DOWN AND OUT IN AMERICA
Academy Award® Winner, Best Documentary 1986
Director Lee Grant
Cinematography Tom Hurwitz
1986 | U.S.A. | Approx. 57 min. | English
(1986, Lee Grant) Grant's exploration of homelessness, foreclosures, and food insecurity – from rural areas to inner cities – during the Reagan-era recession is more pertinent today than ever. From the heartland, where farms in Minnesota are being dismembered by local banks, through to the tent-communities of Los Angeles and welfare hotels of New York. A groundbreaking and unforgettable look at life inside an America we have been too quick to forget.
A HOPE RUNS HIGH RELEASE
Excerpt from Richard Brody's new review in The New Yorker,
“What to Stream: Three Online Releases of Movies That Would Have Come to Theatres”
What good is an Oscar? Lee Grant’s 1986 documentary feature “Down and Out in America” won one (tying with a film about the bandleader Artie Shaw), but it has remained long unavailable regardless. It came to Film Forum’s Web site on Friday, and it’s a powerful, bracing, mournful film. Specifically, its subject is the age of Ronald Reagan and the installation of a new era of calculated cruelties toward the poor and the powerless. Grant, working with the cinematographer Tom Hurwitz, visits farmers in Minnesota who are being dispossessed of their farms and their homes by banks that are engaging in predatory practices (chicanery involving the assessment of land) and, in the process, voiding the Midwest of tens of thousands of family farms to the benefit of corporate concerns. She documents their organized protests, which even garner the support of the state’s government—to no avail. She talks with unemployed people, former employees of local factories that have moved their manufacturing operations to Southern states—what’s unstated is, to states where unions are weak—or out of the country, and she observes the desolation of towns that results.
In Los Angeles, Grant films homeless people who have developed a well-organized and orderly shanty town on a vacant lot—which is visited by a police officer who’s the advance guard for a whole battalion of officers that comes by soon thereafter to evict the residents and demolish the structures. In New York, she visits formerly homeless residents of the Lower East Side who have transformed abandoned buildings into quality housing but fear their eviction by the authorities in the interest of real-estate companies. She also films outside a midtown hotel—and, unable to enter, obtains footage by way of residents’ hidden cameras—where the homeless are housed in grossly substandard conditions, at an absurdly inflated cost to the city. And, in an extended, pain-filled concluding sequence, she speaks with a young homeless couple with five young children who were burned out of their Coney Island apartment and are enduring a bureaucratic runaround and the squalor of their officially assigned hotel.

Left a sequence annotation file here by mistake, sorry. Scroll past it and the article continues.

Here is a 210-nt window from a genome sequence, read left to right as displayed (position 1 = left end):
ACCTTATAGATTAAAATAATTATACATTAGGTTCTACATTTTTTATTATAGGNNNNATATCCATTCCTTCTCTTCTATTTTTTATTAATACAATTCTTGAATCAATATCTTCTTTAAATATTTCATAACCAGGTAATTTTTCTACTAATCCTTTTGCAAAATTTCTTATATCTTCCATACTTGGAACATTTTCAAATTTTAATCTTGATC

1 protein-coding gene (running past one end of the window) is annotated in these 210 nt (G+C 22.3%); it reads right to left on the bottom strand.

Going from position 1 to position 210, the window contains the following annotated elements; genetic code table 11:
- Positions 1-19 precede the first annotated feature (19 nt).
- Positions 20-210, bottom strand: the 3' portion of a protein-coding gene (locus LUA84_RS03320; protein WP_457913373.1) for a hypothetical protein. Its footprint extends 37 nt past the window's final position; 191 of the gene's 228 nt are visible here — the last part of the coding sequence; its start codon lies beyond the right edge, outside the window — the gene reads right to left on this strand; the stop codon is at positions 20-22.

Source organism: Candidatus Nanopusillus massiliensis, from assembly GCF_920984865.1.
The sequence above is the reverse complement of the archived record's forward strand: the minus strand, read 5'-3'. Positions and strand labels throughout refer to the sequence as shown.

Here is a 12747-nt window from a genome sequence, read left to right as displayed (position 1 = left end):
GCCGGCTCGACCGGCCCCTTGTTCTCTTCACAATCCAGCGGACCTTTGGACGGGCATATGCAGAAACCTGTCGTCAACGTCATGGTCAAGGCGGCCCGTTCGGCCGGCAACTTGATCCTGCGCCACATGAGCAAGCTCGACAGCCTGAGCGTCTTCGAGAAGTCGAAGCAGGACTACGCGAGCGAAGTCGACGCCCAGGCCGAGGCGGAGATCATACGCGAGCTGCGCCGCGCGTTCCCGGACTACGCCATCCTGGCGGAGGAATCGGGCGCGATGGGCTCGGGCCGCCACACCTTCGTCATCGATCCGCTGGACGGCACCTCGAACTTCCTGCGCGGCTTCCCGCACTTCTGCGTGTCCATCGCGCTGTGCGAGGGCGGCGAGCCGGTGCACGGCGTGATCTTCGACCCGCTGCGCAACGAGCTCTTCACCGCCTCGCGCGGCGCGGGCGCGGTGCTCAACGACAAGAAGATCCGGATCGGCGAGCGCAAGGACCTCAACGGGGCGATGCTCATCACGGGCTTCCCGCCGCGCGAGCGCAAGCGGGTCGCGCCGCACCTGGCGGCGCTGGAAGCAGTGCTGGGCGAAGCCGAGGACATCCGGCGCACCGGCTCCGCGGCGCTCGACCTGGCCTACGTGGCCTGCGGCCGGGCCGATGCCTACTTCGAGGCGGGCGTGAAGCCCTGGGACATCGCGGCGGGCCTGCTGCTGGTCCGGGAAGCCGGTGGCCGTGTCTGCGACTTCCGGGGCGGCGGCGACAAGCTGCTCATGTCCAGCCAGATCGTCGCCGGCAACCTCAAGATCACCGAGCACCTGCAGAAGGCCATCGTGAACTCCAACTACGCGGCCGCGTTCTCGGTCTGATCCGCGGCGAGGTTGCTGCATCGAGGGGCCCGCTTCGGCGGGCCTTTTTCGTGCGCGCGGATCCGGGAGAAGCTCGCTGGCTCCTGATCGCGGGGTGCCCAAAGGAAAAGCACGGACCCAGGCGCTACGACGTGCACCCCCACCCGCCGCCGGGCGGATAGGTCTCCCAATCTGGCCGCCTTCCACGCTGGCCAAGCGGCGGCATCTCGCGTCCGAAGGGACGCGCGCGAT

In her voice-over commentary, Grant traces the rise of unemployment and homelessness, the displacement of factories, the closing of farms, and the dispossession of city dwellers to the early nineteen-eighties, to the time of the first Reagan Administration. She makes clear that the lack of a federal policy is itself a policy, that inaction regarding the well-being of those in danger is itself a form of cruel action, that economic and social phenomena masked as in some way natural or self-generating (such as the increase in inequality and the upward transfer of wealth) are the product of politics—and that the effects of those policies is likely to be political, too. In “Down and Out in America,” the current state of American politics is seen in its first monstrous stages.